The Ray and Diana Harryhausen Foundation announced today that legendary visual effects pioneer and stop-motion animator Ray Harryhausen passed away earlier today, at the age of 93. The foundation released the following statement, which illuminates the artist's iconic career, and includes quotes from top filmmakers such as Steven Spielberg, James Cameron, and Peter Jackson, who pay their respects to the late legend.
Ray Harryhausen passes away at age 93
Raymond Frederick Harryhausen
Born: Los Angeles 29th June 1920
Died: London 7th May 2013.
The Harryhausen family regret to announce the death of Ray Harryhausen, Visual Effects pioneer and stop-motion model animator. He was a multi-award winner which includes a special Oscar and BAFTA. Ray's influence on today's filmmakers was enormous, with luminaries; Steven Spielberg, James Cameron, Peter Jackson, George Lucas, John Landis and the UK's own Nick Park have cited Harryhausen as being the man whose work inspired their own creations.
Harryhausen's fascination with animated models began when he first saw Willis H. O'Brien's creations in King Kong with his boyhood friend, the author Ray Bradbury in 1933, and he made his first foray into filmmaking in 1935 with home-movies that featured his youthful attempts at model animation. Over the period of the next 46 years, he made some of the genres best known movies - Mighty Joe Young (1949), It Came from Beneath the Sea (1955), 20 Million Miles to Earth (1957), Mysterious Island (1961), One Million Years B.C. (1966), The Valley of the Gwangi (1969), three films based on the adventures of Sinbad and Clash of the Titans (1981). He is perhaps best remembered for his extraordinary animation of seven skeletons in Jason and the Argonauts (1963) which took him three months to film.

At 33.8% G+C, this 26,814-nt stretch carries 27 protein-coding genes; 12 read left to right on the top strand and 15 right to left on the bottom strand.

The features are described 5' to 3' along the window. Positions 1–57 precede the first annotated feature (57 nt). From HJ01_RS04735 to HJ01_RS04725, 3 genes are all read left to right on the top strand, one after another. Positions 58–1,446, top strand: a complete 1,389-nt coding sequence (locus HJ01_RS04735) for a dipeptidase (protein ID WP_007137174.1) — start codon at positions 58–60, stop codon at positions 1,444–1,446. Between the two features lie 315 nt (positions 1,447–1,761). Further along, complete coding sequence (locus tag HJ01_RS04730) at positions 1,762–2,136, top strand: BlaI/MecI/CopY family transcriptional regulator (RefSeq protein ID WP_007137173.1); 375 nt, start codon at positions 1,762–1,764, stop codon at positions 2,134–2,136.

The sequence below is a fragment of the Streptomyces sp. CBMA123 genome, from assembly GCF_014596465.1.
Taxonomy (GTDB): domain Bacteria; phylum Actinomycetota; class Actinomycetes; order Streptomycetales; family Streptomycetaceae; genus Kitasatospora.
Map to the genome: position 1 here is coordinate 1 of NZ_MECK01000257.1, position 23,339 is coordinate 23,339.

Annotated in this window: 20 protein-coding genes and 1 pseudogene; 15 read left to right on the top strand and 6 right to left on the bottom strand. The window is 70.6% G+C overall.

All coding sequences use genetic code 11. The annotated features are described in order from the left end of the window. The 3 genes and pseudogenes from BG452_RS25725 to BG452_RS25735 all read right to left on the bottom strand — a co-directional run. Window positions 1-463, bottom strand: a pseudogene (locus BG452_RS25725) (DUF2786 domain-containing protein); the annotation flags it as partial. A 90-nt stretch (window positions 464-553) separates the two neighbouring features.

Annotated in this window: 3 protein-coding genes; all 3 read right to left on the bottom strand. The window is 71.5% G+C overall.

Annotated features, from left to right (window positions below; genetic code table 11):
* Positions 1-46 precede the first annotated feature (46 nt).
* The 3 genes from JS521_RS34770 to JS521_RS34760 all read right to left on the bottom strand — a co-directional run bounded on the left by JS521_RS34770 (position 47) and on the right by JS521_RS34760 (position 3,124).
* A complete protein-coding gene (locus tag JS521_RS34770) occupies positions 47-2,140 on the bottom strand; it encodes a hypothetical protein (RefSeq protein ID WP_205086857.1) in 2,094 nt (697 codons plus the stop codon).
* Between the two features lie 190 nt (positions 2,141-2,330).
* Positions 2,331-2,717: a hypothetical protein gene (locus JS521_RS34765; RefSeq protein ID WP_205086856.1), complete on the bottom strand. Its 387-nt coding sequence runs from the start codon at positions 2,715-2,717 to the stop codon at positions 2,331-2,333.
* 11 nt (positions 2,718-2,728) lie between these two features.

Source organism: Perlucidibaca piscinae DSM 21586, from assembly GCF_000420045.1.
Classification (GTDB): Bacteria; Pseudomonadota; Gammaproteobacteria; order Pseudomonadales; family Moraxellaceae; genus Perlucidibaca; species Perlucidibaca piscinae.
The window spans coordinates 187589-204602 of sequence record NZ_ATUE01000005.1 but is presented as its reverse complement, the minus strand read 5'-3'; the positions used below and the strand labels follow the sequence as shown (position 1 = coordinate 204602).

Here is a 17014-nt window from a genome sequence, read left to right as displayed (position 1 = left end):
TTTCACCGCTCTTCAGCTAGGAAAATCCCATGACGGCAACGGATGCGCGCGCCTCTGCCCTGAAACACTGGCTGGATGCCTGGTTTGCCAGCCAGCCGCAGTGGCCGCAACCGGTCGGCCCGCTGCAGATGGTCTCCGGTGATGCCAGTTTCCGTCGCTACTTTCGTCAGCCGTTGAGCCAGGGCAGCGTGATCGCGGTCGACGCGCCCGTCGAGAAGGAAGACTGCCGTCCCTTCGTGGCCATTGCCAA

Harryhausen's genius was in being able to bring his models alive. Whether they were prehistoric dinosaurs or mythological creatures, in Ray's hands they were no longer puppets but became instead characters in their own right, just as important as the actors they played against and in most cases even more so.
Today The Ray & Diana Harryhausen Foundation, a charitable Trust set up by Ray on the 10th April 1986, is devoted to the protection of Ray's name and body of work as well as archiving, preserving and restoring Ray's extensive Collection.
Tributes have been heaped upon Harryhausen for his work by his peers in recent years.
"In my mind he will always be the king of stop-motion animation."
"His legacy of course is in good hands. Because it's carried in the DNA of so many film fans."
"You know I'm always saying to the guys that I work with now on computer graphics 'do it like Ray Harryhausen.'"
"What we do now digitally with computers, Ray did digitally long before but without computers. Only with his digits."
"His patience, his endurance have inspired so many of us."